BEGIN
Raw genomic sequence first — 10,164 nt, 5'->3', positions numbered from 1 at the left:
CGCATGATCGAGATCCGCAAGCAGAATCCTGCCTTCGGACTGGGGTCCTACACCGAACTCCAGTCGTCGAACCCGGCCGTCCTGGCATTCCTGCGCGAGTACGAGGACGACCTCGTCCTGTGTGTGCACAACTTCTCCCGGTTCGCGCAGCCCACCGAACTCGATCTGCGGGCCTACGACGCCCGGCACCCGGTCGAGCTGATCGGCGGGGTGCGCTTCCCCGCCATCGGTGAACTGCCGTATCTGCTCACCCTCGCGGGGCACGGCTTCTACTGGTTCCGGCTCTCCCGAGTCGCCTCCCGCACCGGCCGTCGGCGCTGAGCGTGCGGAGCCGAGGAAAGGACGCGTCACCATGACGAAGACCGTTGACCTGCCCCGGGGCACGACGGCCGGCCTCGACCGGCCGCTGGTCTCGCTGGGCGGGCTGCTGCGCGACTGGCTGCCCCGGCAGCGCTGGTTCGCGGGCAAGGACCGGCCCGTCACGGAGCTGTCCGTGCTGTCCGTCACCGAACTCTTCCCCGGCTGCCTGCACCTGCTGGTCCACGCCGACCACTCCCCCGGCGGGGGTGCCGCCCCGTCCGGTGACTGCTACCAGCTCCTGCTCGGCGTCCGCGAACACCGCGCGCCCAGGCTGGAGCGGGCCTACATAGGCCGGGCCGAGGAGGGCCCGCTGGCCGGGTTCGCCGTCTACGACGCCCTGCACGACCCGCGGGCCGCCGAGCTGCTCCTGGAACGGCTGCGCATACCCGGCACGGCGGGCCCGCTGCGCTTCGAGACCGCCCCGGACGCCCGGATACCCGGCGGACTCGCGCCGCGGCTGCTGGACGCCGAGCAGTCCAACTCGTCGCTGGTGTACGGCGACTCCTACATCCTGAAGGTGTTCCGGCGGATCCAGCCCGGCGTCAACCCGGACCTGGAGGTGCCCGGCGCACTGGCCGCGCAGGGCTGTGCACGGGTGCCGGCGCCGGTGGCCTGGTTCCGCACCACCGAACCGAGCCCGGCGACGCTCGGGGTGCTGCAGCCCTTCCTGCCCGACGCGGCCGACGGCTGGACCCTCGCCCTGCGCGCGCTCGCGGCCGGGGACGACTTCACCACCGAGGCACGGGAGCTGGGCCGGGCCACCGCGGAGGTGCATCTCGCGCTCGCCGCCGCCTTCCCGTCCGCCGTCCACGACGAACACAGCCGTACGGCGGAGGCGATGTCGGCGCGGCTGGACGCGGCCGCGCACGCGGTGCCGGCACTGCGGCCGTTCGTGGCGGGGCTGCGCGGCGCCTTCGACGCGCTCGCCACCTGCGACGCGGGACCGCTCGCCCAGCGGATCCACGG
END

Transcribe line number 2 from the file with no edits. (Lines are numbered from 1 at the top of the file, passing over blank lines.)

CGCATGATCGAGATCCGCAAGCAGAATCCTGCCTTCGGACTGGGGTCCTACACCGAACTCCAGTCGTCGAACCCGGCCGTCCTGGCATTCCTGCGCGAGTACGAGGACGACCTCGTCCTGTGTGTGCACAACTTCTCCCGGTTCGCGCAGCCCACCGAACTCGATCTGCGGGCCTACGACGCCCGGCACCCGGTCGAGCTGATCGGCGGGGTGCGCTTCCCCGCCATCGGTGAACTGCCGTATCTGCTCACCCTCGCGGGGCACGGCTTCTACTGGTTCCGGCTCTCCCGAGTCGCCTCCCGCACCGGCCGTCGGCGCTGAGCGTGCGGAGCCGAGGAAAGGACGCGTCACCATGACGAAGACCGTTGACCTGCCCCGGGGCACGACGGCCGGCCTCGACCGGCCGCTGGTCTCGCTGGGCGGGCTGCTGCGCGACTGGCTGCCCCGGCAGCGCTGGTTCGCGGGCAAGGACCGGCCCGTCACGGAGCTGTCCGTGCTGTCCGTCACCGAACTCTTCCCCGGCTGCCTGCACCTGCTGGTCCACGCCGACCACTCCCCCGGCGGGGGTGCCGCCCCGTCCGGTGACTGCTACCAGCTCCTGCTCGGCGTCCGCGAACACCGCGCGCCCAGGCTGGAGCGGGCCTACATAGGCCGGGCCGAGGAGGGCCCGCTGGCCGGGTTCGCCGTCTACGACGCCCTGCACGACCCGCGGGCCGCCGAGCTGCTCCTGGAACGGCTGCGCATACCCGGCACGGCGGGCCCGCTGCGCTTCGAGACCGCCCCGGACGCCCGGATACCCGGCGGACTCGCGCCGCGGCTGCTGGACGCCGAGCAGTCCAACTCGTCGCTGGTGTACGGCGACTCCTACATCCTGAAGGTGTTCCGGCGGATCCAGCCCGGCGTCAACCCGGACCTGGAGGTGCCCGGCGCACTGGCCGCGCAGGGCTGTGCACGGGTGCCGGCGCCGGTGGCCTGGTTCCGCACCACCGAACCGAGCCCGGCGACGCTCGGGGTGCTGCAGCCCTTCCTGCCCGACGCGGCCGACGGCTGGACCCTCGCCCTGCGCGCGCTCGCGGCCGGGGACGACTTCACCACCGAGGCACGGGAGCTGGGCCGGGCCACCGCGGAGGTGCATCTCGCGCTCGCCGCCGCCTTCCCGTCCGCCGTCCACGACGAACACAGCCGTACGGCGGAGGCGATGTCGGCGCGGCTGGACGCGGCCGCGCACGCGGTGCCGGCACTGCGGCCGTTCGTGGCGGGGCTGCGCGGCGCCTTCGACGCGCTCGCCACCTGCGACGCGGGACCGCTCGCCCAGCGGATCCACGG